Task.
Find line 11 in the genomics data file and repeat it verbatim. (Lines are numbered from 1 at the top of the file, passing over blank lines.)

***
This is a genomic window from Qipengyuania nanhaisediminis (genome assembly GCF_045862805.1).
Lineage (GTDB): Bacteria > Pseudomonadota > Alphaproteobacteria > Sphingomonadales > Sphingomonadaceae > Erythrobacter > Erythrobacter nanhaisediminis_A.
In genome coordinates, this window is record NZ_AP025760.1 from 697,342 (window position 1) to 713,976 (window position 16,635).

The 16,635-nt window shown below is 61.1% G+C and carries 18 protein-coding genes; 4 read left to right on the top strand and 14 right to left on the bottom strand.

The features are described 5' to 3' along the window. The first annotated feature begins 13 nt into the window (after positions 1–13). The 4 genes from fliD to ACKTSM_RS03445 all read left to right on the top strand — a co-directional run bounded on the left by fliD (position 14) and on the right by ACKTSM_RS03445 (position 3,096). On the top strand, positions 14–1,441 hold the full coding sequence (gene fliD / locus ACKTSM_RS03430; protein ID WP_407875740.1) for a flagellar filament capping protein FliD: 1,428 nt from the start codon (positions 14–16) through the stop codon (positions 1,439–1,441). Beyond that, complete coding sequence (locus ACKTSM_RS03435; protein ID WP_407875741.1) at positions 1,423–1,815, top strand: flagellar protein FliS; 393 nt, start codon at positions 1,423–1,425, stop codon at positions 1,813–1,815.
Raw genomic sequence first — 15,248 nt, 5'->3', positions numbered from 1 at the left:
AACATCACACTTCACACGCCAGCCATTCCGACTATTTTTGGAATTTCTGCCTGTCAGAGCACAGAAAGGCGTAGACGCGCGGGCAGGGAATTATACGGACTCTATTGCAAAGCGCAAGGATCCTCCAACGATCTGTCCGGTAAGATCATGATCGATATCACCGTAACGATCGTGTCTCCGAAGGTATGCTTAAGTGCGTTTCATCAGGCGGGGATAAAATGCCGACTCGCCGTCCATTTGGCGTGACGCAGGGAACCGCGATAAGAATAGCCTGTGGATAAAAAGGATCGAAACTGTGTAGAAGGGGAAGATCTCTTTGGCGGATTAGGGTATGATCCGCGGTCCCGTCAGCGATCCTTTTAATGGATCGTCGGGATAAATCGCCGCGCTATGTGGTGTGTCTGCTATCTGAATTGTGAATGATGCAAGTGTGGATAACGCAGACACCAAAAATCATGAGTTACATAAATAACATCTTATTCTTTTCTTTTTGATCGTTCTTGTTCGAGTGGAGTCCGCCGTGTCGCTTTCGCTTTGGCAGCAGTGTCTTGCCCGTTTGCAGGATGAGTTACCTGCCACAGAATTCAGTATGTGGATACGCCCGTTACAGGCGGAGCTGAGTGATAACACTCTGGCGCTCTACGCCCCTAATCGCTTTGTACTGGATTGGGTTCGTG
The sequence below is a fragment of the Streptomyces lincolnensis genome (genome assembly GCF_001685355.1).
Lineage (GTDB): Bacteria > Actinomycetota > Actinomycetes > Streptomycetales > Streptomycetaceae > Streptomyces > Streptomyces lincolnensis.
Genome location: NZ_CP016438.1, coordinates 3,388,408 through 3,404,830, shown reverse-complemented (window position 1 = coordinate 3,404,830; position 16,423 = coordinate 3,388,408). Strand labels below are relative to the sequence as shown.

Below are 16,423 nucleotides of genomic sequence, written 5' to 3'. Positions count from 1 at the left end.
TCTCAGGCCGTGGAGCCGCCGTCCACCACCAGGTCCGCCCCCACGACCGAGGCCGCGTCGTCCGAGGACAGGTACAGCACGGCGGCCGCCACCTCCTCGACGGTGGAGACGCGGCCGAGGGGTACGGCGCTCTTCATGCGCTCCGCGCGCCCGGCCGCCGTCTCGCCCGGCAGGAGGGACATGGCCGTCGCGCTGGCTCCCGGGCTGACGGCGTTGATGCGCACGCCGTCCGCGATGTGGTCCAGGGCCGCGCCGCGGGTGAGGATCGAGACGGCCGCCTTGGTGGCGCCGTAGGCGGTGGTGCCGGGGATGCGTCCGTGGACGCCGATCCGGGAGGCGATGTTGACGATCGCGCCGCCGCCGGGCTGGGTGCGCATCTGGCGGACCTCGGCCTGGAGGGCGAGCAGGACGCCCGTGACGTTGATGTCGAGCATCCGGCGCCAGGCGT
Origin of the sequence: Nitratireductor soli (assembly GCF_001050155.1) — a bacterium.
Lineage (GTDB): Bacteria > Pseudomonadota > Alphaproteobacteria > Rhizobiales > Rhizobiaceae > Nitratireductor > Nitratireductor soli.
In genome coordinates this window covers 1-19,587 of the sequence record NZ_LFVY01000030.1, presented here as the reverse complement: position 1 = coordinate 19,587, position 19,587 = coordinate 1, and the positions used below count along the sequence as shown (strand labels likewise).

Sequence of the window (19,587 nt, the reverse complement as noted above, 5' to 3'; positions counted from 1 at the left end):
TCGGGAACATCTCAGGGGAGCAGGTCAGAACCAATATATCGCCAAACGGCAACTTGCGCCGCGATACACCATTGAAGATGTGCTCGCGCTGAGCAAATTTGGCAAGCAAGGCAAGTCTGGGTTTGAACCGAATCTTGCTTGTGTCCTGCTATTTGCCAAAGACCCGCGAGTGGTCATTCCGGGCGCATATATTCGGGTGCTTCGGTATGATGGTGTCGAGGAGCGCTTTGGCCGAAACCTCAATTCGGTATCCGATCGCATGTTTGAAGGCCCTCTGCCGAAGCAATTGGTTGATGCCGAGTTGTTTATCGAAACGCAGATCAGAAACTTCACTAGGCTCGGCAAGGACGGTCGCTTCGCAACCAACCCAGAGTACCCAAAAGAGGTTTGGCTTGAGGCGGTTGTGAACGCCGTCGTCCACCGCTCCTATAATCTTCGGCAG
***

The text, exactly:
Below are 16,423 nucleotides of genomic sequence, written 5' to 3'. Positions count from 1 at the left end.